I finally got the thick envelope from the Veterans Administration, and I felt like a high school senior, trying to guess the contents before opening it.
The VA awarded my mother the full Aid & Attendance benefit, retroactive to the end of Dec. 2006. Whew. BUT because she has Alzheimer’s, they will designate her as “incompetent”, which means they will appoint a fiduciary–another delay before we get any money.
They refused to consider my legal power of attorney when I first applied for the benefits, so I had my mother sign the application, even though she understood only broadly what she was signing. My only alternative was to go to court and get guardianship of her, which would have taken too much time. I understand from reading VeteranAid.org (I could NOT have applied without the help of this website and its creator, Debbie Burack) that the VA now has a form that assigns representative power to someone other than the applicant at the outset of the application. My recommendation is to complete that form, even if the applicant is still aware of what’s going on. I don’t know if it will prevent a delay like mine, but it’s easy enough to do.
Anyway, I will send the VA another letter, along with another copy of my power of attorney, and request that I be appointed my mother’s fiduciary. I’m feeling like this is a time-consuming pantomime–do they really believe that someone with dementia could complete that application, just because they signed it? At least I know that the money is coming at some point, which is an ENORMOUS relief.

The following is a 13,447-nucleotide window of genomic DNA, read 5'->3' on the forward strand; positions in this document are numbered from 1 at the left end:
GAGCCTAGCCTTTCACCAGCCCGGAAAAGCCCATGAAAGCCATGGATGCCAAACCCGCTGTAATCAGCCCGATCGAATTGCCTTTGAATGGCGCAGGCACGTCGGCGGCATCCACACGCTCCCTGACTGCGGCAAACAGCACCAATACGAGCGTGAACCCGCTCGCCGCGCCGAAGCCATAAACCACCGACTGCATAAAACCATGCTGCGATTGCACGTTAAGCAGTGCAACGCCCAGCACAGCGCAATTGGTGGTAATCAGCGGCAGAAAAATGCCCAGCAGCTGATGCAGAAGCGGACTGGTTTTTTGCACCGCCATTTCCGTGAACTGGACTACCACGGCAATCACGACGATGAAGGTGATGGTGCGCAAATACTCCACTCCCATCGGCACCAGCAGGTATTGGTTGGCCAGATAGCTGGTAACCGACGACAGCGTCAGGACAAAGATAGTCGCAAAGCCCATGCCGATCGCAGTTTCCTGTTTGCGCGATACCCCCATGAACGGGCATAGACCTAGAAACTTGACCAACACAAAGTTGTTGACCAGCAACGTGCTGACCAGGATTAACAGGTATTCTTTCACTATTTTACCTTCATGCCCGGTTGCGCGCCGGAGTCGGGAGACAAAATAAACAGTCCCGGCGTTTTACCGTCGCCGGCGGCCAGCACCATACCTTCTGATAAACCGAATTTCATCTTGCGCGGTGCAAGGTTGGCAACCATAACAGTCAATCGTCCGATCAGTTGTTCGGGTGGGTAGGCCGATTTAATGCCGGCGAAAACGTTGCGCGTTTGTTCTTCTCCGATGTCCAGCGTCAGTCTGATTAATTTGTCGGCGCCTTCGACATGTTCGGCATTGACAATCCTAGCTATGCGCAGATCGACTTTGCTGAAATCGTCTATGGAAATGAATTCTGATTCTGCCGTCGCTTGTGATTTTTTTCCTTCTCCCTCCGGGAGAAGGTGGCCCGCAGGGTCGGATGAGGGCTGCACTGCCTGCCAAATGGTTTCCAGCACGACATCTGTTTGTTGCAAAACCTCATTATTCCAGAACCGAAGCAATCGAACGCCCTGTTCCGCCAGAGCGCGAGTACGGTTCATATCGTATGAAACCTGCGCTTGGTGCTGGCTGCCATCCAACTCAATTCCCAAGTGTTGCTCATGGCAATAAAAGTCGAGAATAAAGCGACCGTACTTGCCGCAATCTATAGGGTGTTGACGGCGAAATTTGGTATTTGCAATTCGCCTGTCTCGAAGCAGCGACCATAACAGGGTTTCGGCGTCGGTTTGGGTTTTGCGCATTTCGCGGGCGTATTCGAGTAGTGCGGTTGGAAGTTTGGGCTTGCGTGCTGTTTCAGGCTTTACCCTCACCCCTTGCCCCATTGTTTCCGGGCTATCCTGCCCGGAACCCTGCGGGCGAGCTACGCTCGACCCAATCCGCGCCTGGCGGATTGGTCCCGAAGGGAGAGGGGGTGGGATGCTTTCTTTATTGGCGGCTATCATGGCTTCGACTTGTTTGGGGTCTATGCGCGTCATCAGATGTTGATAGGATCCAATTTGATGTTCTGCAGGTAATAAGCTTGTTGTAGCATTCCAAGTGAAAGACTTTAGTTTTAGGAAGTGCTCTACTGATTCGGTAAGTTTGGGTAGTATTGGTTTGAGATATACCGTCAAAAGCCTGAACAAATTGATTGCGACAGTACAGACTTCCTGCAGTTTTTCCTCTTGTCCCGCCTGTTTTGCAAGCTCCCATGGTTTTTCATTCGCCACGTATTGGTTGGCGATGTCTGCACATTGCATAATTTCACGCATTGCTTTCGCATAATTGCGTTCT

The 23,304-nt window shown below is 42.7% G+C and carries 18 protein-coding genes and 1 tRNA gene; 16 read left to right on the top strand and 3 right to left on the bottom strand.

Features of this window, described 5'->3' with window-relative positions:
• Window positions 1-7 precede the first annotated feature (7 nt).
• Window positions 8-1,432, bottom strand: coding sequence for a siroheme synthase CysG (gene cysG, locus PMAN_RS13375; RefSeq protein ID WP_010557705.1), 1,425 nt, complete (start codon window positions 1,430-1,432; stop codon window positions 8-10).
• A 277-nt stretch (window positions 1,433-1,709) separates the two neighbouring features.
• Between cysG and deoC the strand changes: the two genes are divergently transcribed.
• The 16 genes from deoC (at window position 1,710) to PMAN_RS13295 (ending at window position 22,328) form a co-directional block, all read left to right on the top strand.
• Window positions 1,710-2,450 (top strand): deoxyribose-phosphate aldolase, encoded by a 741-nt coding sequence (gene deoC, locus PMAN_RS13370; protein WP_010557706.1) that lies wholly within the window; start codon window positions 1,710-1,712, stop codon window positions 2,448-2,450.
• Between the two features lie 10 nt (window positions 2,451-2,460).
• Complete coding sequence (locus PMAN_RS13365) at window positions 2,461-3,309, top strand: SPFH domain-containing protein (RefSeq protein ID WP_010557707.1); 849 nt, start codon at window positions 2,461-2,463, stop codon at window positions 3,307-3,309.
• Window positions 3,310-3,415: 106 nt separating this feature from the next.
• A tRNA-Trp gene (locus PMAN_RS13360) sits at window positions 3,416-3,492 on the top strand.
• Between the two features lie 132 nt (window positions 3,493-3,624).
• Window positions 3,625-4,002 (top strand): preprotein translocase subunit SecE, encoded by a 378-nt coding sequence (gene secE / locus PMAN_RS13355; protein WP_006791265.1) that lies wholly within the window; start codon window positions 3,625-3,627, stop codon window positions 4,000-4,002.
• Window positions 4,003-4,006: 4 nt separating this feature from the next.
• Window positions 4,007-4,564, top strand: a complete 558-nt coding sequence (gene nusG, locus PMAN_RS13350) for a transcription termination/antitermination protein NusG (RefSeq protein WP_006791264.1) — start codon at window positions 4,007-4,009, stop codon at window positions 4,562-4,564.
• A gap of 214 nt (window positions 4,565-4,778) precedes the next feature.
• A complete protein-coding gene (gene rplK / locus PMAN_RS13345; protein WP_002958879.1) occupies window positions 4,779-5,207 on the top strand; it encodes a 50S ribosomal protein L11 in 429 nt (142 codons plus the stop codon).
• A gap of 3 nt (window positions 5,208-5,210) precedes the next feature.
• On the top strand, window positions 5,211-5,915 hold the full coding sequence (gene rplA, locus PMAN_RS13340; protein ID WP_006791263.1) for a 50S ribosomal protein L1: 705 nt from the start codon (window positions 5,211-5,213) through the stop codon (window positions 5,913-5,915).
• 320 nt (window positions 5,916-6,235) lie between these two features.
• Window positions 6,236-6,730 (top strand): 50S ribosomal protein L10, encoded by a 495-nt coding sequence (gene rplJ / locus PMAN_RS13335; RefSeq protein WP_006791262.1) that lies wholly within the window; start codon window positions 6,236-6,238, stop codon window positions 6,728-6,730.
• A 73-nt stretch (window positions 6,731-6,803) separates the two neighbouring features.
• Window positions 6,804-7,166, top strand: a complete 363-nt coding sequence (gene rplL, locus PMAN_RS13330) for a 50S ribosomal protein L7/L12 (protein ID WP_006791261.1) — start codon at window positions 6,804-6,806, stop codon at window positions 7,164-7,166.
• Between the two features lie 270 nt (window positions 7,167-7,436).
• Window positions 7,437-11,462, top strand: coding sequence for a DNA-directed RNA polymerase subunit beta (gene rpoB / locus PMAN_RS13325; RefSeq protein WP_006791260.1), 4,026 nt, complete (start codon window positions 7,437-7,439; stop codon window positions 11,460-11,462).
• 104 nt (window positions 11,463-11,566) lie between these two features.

My mother is doing as well as I can expect at Garden Manor. I really have no complaints about her care–they have a wonderful staff and the place is clean and cheerful. There is a regular round of activities–exercise, rides, cookouts, parties, music and get-togethers. There is a monthly group for family members, run by the staff social-worker.
For me, the caregiver, it’s a challenge to straddle that line between accepting the inevitabilities of the disease and trying to keep some kind of meaning in my mother’s life. I remember thinking–only a year ago–that once she could settle into assisted living we’d be able to coast for awhile, that there would be a holding pattern, just so I could catch my breath. There is, and there isn’t. Now that I don’t have to worry as much about her safety and physical care, I can notice more of the disease itself. The gradual fading away of affect, the effort required just to negotiate her world, where she is continually puzzled by her mother’s absence, where she is still responsible for “the kids”. Conversations, such as they are, are a great effort on both of our parts. She is usually just THERE, while I try to tease information out of her. She can’t remember whether she ate lunch, but can recall where each of her siblings went to high school.
So it’s a hard experience all around. She’s slowly disappearing.